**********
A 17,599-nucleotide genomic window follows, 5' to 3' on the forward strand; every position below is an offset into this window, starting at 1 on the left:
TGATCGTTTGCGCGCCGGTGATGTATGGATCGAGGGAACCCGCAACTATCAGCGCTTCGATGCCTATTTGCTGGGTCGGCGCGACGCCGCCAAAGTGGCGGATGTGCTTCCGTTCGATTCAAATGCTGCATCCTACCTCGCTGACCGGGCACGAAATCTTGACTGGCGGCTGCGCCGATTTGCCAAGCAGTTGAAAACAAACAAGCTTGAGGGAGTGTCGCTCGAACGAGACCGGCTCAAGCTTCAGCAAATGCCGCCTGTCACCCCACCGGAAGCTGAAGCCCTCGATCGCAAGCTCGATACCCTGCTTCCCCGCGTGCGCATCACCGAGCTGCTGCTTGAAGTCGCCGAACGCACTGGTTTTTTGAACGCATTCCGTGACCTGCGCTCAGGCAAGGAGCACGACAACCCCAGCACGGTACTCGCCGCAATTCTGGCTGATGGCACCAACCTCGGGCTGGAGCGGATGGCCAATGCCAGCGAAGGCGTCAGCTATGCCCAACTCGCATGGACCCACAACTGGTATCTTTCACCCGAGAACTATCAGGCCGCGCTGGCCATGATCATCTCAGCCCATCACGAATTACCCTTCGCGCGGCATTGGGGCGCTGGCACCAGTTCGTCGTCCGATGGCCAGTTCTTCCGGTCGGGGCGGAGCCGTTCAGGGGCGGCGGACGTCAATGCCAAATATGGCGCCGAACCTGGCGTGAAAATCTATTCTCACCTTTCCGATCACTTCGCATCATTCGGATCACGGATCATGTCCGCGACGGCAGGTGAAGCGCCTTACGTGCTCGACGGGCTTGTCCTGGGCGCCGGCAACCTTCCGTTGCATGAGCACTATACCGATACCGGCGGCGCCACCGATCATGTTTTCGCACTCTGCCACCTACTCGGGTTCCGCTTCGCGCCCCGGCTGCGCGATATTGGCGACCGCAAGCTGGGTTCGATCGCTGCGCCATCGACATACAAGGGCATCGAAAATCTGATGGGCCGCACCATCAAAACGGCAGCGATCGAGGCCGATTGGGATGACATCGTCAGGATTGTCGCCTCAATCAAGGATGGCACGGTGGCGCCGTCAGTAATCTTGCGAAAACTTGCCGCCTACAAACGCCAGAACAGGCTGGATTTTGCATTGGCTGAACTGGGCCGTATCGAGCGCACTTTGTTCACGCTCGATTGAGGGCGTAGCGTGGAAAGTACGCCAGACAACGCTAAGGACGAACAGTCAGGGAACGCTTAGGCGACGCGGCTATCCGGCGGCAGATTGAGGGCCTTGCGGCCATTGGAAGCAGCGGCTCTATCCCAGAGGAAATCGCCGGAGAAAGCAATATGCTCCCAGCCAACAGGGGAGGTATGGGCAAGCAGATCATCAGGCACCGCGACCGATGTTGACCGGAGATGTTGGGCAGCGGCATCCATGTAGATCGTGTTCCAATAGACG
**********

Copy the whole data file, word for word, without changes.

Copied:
A 17,599-nucleotide genomic window follows, 5' to 3' on the forward strand; every position below is an offset into this window, starting at 1 on the left:
TGATCGTTTGCGCGCCGGTGATGTATGGATCGAGGGAACCCGCAACTATCAGCGCTTCGATGCCTATTTGCTGGGTCGGCGCGACGCCGCCAAAGTGGCGGATGTGCTTCCGTTCGATTCAAATGCTGCATCCTACCTCGCTGACCGGGCACGAAATCTTGACTGGCGGCTGCGCCGATTTGCCAAGCAGTTGAAAACAAACAAGCTTGAGGGAGTGTCGCTCGAACGAGACCGGCTCAAGCTTCAGCAAATGCCGCCTGTCACCCCACCGGAAGCTGAAGCCCTCGATCGCAAGCTCGATACCCTGCTTCCCCGCGTGCGCATCACCGAGCTGCTGCTTGAAGTCGCCGAACGCACTGGTTTTTTGAACGCATTCCGTGACCTGCGCTCAGGCAAGGAGCACGACAACCCCAGCACGGTACTCGCCGCAATTCTGGCTGATGGCACCAACCTCGGGCTGGAGCGGATGGCCAATGCCAGCGAAGGCGTCAGCTATGCCCAACTCGCATGGACCCACAACTGGTATCTTTCACCCGAGAACTATCAGGCCGCGCTGGCCATGATCATCTCAGCCCATCACGAATTACCCTTCGCGCGGCATTGGGGCGCTGGCACCAGTTCGTCGTCCGATGGCCAGTTCTTCCGGTCGGGGCGGAGCCGTTCAGGGGCGGCGGACGTCAATGCCAAATATGGCGCCGAACCTGGCGTGAAAATCTATTCTCACCTTTCCGATCACTTCGCATCATTCGGATCACGGATCATGTCCGCGACGGCAGGTGAAGCGCCTTACGTGCTCGACGGGCTTGTCCTGGGCGCCGGCAACCTTCCGTTGCATGAGCACTATACCGATACCGGCGGCGCCACCGATCATGTTTTCGCACTCTGCCACCTACTCGGGTTCCGCTTCGCGCCCCGGCTGCGCGATATTGGCGACCGCAAGCTGGGTTCGATCGCTGCGCCATCGACATACAAGGGCATCGAAAATCTGATGGGCCGCACCATCAAAACGGCAGCGATCGAGGCCGATTGGGATGACATCGTCAGGATTGTCGCCTCAATCAAGGATGGCACGGTGGCGCCGTCAGTAATCTTGCGAAAACTTGCCGCCTACAAACGCCAGAACAGGCTGGATTTTGCATTGGCTGAACTGGGCCGTATCGAGCGCACTTTGTTCACGCTCGATTGAGGGCGTAGCGTGGAAAGTACGCCAGACAACGCTAAGGACGAACAGTCAGGGAACGCTTAGGCGACGCGGCTATCCGGCGGCAGATTGAGGGCCTTGCGGCCATTGGAAGCAGCGGCTCTATCCCAGAGGAAATCGCCGGAGAAAGCAATATGCTCCCAGCCAACAGGGGAGGTATGGGCAAGCAGATCATCAGGCACCGCGACCGATGTTGACCGGAGATGTTGGGCAGCGGCATCCATGTAGATCGTGTTCCAATAGACG